Archive for March 2015

Translation on Tap in NYC, April 1 – 15, 2015

I’m waiting for some good April Fools events to turn up, but meanwhile this is what I’ve got on tap so far:Screen Shot 2015-03-27 at 10.43.26 AM

Monday, April 6:

“Processes of Translation”: an event with translators from the Russian Ronald Meyer and Ross Ufberg, in conversation with Aleksandar Boscovic, moderated by Bradley Gorski. Presented by The Birch Journal, Russian food provided! Columbia University, Lerner Hall, Rm. 569, 6:00 – 8:00 p.m.

Tuesday, April 7:

Launch event for Time Ages in a Hurry by Antonio Tabucchi, with translators Martha Cooley and Antonio Romani interviewed by Alexander Stille. The Center for Fiction, RSVP recommended, 17 E. 47th St., more information here. 7:00 p.m.

Wednesday, April 8:

Fundraiser for the Trafika Radio project – a reading featuring translators Katrine Øgaard Jensen, Alex Zucker, and Jennifer Zoble as well as Armenian poet Marine Petrossian, with Trafika’s Andrew Singer as M.C. Word Up Community Bookshop, 2113 Amsterdam Ave (corner of 165th), $10 donation suggested, more information here. 7:00 – 9:00 p.m.

Thursday, April 9:

Poet and translator Marilyn Hacker presents her new book of poems, A Stranger’s Mirror, collecting her work of two decades, including many poems that respond to the French and Francophone literature she translates. Introduction by Yvette Christiansë. More information here. Book Culture, 536 W. 112th St., 7:00 p.m.

Wednesday, April 15:

The Bridge Series devotes an evening to North African literature, featuring translators Pierre Joris and André Naffis-Sahely. More information here. McNally Jackson Books, 52 Prince St., 7:00 p.m.

Some Longlists, Spring 2015

The Man Booker International Prize just posted its list of finalists today, which reminds me how remiss I’ve been in communicating all the other longlist first-prize-1267543615information that’s been coming out for the past few weeks. So without further ado, let the lists begin!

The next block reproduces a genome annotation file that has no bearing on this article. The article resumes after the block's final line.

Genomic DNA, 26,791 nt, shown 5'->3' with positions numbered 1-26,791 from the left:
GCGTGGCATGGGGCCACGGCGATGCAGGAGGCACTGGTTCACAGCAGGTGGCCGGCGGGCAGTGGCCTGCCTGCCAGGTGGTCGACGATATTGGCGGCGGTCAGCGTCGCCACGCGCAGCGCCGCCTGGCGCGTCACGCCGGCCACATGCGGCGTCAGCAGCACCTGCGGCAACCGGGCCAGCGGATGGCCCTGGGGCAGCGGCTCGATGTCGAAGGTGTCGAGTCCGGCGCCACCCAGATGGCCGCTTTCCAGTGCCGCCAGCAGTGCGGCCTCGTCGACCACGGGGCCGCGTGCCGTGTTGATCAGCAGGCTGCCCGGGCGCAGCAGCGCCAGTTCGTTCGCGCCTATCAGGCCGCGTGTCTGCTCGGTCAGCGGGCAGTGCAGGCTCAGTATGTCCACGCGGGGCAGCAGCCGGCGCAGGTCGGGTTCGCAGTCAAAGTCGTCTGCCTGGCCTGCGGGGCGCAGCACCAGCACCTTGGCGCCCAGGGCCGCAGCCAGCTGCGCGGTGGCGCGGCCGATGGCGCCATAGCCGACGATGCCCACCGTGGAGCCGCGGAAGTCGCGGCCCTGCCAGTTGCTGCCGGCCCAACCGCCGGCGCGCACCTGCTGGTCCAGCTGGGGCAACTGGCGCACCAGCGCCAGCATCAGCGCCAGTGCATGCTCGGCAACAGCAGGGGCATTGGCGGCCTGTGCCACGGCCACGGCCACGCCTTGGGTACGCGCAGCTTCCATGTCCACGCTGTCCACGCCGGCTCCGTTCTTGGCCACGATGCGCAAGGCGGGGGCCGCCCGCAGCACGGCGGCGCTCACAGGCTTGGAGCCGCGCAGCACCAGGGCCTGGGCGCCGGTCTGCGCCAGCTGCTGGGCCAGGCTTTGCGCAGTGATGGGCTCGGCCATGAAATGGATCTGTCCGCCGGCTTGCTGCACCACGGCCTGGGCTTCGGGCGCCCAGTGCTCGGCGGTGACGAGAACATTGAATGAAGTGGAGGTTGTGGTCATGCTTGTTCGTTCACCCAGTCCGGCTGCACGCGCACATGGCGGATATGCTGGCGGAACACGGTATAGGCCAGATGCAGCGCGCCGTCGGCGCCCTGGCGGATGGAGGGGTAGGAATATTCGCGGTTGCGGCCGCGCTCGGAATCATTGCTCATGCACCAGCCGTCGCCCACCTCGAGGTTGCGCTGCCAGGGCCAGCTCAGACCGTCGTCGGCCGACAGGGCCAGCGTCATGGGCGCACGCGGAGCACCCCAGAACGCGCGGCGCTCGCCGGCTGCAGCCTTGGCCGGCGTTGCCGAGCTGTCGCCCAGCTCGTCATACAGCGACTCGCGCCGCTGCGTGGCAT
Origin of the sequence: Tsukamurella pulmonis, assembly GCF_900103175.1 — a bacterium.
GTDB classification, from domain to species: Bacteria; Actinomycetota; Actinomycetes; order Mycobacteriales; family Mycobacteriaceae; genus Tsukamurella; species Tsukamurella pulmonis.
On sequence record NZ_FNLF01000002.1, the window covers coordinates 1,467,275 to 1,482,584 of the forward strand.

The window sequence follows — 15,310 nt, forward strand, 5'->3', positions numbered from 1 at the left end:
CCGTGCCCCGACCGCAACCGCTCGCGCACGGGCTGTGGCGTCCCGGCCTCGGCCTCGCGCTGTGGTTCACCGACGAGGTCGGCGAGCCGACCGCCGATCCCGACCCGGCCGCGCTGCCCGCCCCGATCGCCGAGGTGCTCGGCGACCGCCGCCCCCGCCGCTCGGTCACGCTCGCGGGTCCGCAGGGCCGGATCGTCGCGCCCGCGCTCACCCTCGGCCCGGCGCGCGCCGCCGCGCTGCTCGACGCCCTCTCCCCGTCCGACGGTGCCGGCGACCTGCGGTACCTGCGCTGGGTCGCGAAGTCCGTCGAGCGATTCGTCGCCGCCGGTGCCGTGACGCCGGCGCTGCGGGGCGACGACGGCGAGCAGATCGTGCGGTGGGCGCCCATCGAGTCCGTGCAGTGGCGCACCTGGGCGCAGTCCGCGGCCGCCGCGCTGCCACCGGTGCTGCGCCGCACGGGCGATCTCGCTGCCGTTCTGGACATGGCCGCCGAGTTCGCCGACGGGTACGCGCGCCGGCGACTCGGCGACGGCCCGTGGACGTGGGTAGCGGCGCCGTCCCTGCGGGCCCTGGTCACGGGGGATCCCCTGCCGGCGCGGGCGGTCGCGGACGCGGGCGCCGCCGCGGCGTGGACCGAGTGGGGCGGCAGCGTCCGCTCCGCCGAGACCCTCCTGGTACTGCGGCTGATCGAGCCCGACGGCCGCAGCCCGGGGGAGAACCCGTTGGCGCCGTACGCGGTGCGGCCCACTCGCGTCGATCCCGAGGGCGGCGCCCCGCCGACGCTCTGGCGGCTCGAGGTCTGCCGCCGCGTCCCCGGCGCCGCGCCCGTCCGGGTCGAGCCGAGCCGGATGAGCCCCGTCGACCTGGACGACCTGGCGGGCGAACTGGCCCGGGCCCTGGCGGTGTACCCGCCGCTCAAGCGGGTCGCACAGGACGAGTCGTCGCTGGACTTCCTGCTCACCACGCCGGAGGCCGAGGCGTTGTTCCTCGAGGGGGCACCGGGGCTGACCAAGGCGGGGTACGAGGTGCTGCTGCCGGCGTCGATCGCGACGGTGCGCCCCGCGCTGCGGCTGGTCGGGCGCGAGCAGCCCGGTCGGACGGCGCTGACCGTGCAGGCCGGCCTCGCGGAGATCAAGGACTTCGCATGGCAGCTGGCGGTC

1. The Man Booker International Prize – a hefty (£60,000) prize for a body of work. This year 80% of the finalists are writers of languages other than English, making this the most translation-friendly Man Booker longlist to date. What’s more, if a foreign-language writer wins the prize, s/he is invited to select one of her/his translators to receive a supplementary £15,000 award. Nice!

I suppose this is technically a shortlist rather than a longlist. The winner of the Man Booker International Prize will be announced May 19.

2. PEN American Center Translation Prizes:

The PEN Award for Poetry in Translation:

  • Sorrowtoothpaste Mirrorcream by Kim Hyesoon (Action Books), translated from the Korean by Don Mee Choi
  • Love Poems by Bertolt Brecht (Liveright), translated from the German by David Constantine and Tom Kuhn
  • I Am the Beggar of the World (Farrar, Straus and Giroux), translated from the Pashto by Eliza Griswold
  • Sor Juana Inés de la Cruz by Juana Inés de la Cruz (W. W. Norton & Company), translated from the Spanish by Edith Grossman
  • Where Are the Trees Going? by Venus Khoury-Ghata (Northwestern University Press), translated from the French by Marilyn Hacker
  • Breathturn into Timestead by Paul Celan (Farrar, Straus and Giroux), translated from the German by Pierre Joris
  • Guantanamo by Frank Smith (Les Figues Press), translated from the French by Vanessa Place
  • Skin by Tone Škrjanec (Tavern Books), translated from the Slovenian by Matthew Rohrer and Ana Pepelnik
  • Diana’s Tree by Alejandra Pizarnik (Ugly Duckling Presse), translated from the Spanish by Yvette Siegert
  • Autoepitaph by Reinaldo Arenas (University Press of Florida), translated from the Spanish by Kelly Washbourne

PEN Translation Prize:

  • Trans-Atlantyk by Witold Gombrowicz (Yale/Margellos), translated from the Polish by Danuta Borchardt
  • The Gray Notebook by Josep Pla (New York Review Books), translated from the Catalan by Peter Bush
  • The Symmetry Teacher by Andrei Bitov (Farrar, Straus and Giroux), translated from the Russian by Polly Gannon
  • The Master of Confessions by Thierry Cruvellier (Ecco), translated from the French by Alex Gilly
  • The Man Who Loved Dogs by Leonardo Padura (Farrar, Straus and Giroux), translated from the Spanish by Anna Kushner
  • I Ching (Viking Books), translated from the Chinese by John Minford
  • Baboon by Naja Marie Aidt (Two Lines Press), translated from the Danish by Denise Newman
  • Texas: The Great Theft by Carmen Boullosa (Deep Vellum Publishing), translated from the Spanish by Samantha Schnee
  • Self-Portrait in Green by Marie NDiaye (Two Lines Press), translated from the French by Jordan Stump
  • The Woman Who Borrowed Memories by Tove Jansson (New York Review Books), translated from the Swedish by Thomas Teal & Silvester Mazzarella

Both PEN shortlists will be announced on April 15, the winners on May 13.

My enthusiasm at seeing these two lists was dampened by the announcement last week that PEN had selected Penguin Random House CEO Markus Dohle to be celebrated as its “Publisher Honoree” at the 2015 PEN Gala this May. Readers of this blog know that Penguin Random House – currently the world’s largest trade publisher – recently slashed the pay of all its literary translators in Spain.